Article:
Second man arrested in rapper Mac Miller overdose investigation

LOS ANGELES (Reuters) – An Arizona man has been arrested on drug and weapons charges as part of an investigation into the 2018 overdose death of rapper Mac Miller, police said on Wednesday, the second person apprehended in connection with the high profile case.

Ryan Reavis, 36, of Lake Havasu City, Arizona is pictured in this undated handout booking photo obtained by Reuters on September 25, 2019. Lake Havasu City Police Department/Handout via REUTERS

Ryan Reavis, 36, was taken into custody earlier this week after police said they found marijuana, drug paraphernalia, pills, a doctor’s prescription pad, three guns and large amounts of ammunition at his home in Lake Havasu City on the Arizona-California state line.

Reavis was ordered held on $50,000 cash-only bond during an initial court appearance. It was not immediately clear if he had retained an attorney.

Detective Chris Angus of the Lake Havasu City Police Department said Reavis was arrested on a warrant obtained by agents from the U.S. Drug Enforcement Administration and FBI as part of their investigation into Miller’ fatal overdose.

Angus declined to elaborate on the accusations against Reavis. He was not charged with causing the rapper’s death.

Earlier this month 28-year-old Cameron James Pettit was arrested in Los Angeles on federal drug trafficking charges. Prosecutors said he supplied counterfeit oxycodone laced with fentanyl to Miller two days prior to the musician’s death.

It was not immediately clear if investigators had established any link between Pettit and Reavis.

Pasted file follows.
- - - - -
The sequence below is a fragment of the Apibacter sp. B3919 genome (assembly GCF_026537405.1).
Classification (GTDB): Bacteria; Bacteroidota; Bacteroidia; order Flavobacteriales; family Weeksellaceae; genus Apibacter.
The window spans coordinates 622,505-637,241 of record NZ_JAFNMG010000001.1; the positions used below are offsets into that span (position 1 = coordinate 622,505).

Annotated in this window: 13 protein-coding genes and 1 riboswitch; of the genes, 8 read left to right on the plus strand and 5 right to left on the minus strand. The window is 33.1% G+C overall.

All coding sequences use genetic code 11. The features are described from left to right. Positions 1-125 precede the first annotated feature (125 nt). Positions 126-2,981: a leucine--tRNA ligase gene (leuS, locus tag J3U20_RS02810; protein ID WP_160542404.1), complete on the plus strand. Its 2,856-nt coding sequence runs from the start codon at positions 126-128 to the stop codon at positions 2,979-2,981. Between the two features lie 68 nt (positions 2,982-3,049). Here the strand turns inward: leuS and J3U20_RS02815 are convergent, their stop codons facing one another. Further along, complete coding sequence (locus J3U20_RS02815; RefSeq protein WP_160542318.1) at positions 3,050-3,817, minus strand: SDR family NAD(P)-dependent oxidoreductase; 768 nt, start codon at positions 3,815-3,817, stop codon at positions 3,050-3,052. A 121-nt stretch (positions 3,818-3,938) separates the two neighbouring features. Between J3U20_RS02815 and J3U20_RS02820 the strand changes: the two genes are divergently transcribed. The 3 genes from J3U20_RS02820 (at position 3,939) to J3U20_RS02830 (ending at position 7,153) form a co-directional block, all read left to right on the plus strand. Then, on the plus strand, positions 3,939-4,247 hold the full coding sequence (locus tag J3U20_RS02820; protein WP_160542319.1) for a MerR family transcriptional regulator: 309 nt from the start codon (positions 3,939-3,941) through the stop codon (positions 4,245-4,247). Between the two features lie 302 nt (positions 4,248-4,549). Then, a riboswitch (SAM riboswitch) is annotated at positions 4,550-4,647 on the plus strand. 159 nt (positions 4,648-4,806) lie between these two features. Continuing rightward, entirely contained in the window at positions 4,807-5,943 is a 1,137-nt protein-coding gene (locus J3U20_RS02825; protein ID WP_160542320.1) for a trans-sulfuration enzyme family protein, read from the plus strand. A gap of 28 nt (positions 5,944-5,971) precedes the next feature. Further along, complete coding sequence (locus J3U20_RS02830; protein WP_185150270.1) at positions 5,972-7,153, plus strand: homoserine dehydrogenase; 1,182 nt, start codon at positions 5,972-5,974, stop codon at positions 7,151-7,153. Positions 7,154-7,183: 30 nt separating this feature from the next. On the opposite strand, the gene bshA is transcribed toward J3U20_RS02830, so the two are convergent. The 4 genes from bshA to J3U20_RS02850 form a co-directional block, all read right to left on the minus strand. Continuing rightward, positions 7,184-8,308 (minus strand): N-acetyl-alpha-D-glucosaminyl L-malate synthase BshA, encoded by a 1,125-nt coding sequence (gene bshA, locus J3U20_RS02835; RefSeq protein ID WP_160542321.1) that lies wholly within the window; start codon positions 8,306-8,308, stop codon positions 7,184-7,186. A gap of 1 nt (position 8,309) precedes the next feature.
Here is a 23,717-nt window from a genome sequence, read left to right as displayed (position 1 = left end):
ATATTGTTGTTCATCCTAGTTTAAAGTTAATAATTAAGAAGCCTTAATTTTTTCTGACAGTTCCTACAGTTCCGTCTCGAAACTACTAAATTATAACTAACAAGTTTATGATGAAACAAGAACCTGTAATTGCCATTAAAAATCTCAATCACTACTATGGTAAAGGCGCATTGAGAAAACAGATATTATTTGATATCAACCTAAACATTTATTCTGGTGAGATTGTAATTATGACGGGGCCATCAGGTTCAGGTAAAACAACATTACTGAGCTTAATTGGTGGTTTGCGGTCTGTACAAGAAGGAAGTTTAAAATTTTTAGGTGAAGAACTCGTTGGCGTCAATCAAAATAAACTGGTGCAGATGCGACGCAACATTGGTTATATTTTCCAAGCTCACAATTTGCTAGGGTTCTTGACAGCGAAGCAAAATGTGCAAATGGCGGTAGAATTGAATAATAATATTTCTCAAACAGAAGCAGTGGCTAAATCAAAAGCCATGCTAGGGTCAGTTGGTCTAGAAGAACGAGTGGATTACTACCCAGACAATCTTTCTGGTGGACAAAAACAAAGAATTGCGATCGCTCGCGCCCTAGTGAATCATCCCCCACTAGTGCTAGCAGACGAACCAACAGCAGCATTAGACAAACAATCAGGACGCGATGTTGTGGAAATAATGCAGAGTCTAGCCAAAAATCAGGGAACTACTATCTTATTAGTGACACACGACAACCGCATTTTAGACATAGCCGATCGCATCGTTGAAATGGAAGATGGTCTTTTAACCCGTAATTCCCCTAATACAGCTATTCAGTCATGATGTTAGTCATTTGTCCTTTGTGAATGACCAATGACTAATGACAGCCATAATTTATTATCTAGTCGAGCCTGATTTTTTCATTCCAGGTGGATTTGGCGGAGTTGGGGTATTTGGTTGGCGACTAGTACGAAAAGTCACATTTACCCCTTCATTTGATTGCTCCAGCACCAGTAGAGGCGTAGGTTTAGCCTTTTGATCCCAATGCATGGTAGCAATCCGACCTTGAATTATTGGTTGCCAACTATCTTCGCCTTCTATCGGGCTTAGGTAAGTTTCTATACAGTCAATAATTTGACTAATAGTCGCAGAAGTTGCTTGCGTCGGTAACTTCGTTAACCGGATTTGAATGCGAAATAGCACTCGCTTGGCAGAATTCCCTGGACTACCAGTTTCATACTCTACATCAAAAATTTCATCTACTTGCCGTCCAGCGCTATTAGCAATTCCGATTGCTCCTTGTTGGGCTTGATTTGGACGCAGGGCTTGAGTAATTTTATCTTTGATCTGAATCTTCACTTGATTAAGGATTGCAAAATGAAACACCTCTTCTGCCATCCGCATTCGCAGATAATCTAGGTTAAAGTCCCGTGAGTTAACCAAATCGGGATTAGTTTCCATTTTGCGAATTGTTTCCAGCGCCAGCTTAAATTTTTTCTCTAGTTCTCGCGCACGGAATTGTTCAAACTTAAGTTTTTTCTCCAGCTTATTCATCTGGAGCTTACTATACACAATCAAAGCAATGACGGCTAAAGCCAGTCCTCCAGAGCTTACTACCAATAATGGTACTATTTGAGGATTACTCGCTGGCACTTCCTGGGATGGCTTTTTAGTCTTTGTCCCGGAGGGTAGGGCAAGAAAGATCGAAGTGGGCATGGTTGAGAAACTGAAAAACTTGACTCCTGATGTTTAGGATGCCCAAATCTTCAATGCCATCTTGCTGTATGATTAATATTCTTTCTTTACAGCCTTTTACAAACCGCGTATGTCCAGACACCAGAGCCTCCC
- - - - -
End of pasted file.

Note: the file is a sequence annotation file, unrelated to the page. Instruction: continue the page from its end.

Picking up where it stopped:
Miller, a 26-year-old musician and producer born Malcolm James McCormick, was found unresponsive at his home in the Studio City neighborhood of Los Angeles on Sept. 7, 2018 and later pronounced dead at the scene.

An autopsy determined that Miller had suffered an accidental overdose of fentanyl, cocaine and alcohol.

Fentanyl is a cheap, relatively easy-to-synthesize opioid painkiller 50 times more potent than heroin that has played a major role in a devastating U.S. opioid crisis.

The Pittsburgh-born Miller first gained a following for his party-style songs while still a teenager and topped the Billboard album charts with his 2011 debut album, “Blue Slide Park.”

Miller was also a sought-after producer, using the pseudonym Larry Fisherman, and was posthumously nominated for a Grammy for his final album, “Swimming.” He spoke openly of his drug addiction in interviews and in song lyrics.

Miller and pop superstar Ariana Grande dated for about two years, breaking up in May 2018. Grande, 26, sings affectionately about him in her hit single “thank u, next,” referring to him by his given name Malcolm.

Reporting by Dan Whitcomb in Los Angeles; Additional reporting by David Schwartz in Phoenix; Editing by Tom Brown

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